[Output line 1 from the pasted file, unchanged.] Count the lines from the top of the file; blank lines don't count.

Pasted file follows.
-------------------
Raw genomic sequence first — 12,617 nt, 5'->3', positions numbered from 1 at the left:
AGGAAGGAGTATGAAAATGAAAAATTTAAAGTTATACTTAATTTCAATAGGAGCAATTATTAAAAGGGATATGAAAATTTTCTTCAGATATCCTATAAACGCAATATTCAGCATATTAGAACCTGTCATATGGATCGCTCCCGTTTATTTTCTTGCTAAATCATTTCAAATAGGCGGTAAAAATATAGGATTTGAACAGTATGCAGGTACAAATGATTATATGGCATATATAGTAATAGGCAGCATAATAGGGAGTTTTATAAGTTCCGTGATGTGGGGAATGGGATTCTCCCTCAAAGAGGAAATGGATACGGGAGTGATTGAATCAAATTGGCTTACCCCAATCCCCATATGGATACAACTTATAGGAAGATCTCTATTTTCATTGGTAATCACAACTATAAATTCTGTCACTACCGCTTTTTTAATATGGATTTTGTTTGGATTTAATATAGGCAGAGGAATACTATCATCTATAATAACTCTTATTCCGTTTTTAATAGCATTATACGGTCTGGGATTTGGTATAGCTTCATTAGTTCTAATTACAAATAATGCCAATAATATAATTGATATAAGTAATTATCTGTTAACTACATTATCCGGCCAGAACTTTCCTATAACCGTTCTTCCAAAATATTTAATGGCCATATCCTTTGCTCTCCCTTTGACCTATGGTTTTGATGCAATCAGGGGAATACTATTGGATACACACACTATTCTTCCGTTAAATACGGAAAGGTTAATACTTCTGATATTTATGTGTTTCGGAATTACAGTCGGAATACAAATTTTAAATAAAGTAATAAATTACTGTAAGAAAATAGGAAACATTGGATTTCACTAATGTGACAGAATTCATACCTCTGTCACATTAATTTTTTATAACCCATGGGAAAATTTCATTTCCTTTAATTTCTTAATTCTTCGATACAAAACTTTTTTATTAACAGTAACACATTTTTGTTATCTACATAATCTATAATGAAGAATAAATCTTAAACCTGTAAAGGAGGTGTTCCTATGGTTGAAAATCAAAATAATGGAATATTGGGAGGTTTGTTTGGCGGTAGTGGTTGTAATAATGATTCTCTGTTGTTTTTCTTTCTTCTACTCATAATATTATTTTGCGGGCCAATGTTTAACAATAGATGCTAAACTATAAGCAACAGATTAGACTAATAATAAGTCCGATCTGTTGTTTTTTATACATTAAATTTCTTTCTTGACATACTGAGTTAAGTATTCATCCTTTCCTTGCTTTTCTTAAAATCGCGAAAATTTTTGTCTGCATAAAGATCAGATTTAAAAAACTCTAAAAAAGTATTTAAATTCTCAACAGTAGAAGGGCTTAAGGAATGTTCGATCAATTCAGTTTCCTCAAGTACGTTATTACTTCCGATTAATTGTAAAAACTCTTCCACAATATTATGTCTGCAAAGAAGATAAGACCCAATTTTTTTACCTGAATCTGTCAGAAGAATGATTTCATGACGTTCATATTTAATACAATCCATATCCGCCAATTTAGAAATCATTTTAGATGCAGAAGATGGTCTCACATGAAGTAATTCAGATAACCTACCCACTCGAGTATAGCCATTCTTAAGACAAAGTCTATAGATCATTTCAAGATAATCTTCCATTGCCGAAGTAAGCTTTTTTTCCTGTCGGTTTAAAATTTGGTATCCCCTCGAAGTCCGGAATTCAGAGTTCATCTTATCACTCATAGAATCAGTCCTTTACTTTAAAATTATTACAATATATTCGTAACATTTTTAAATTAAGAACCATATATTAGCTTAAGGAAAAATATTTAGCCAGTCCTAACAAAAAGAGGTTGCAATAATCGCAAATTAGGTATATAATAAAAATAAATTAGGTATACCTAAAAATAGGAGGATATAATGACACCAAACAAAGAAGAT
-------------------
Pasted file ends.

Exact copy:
Raw genomic sequence first — 12,617 nt, 5'->3', positions numbered from 1 at the left: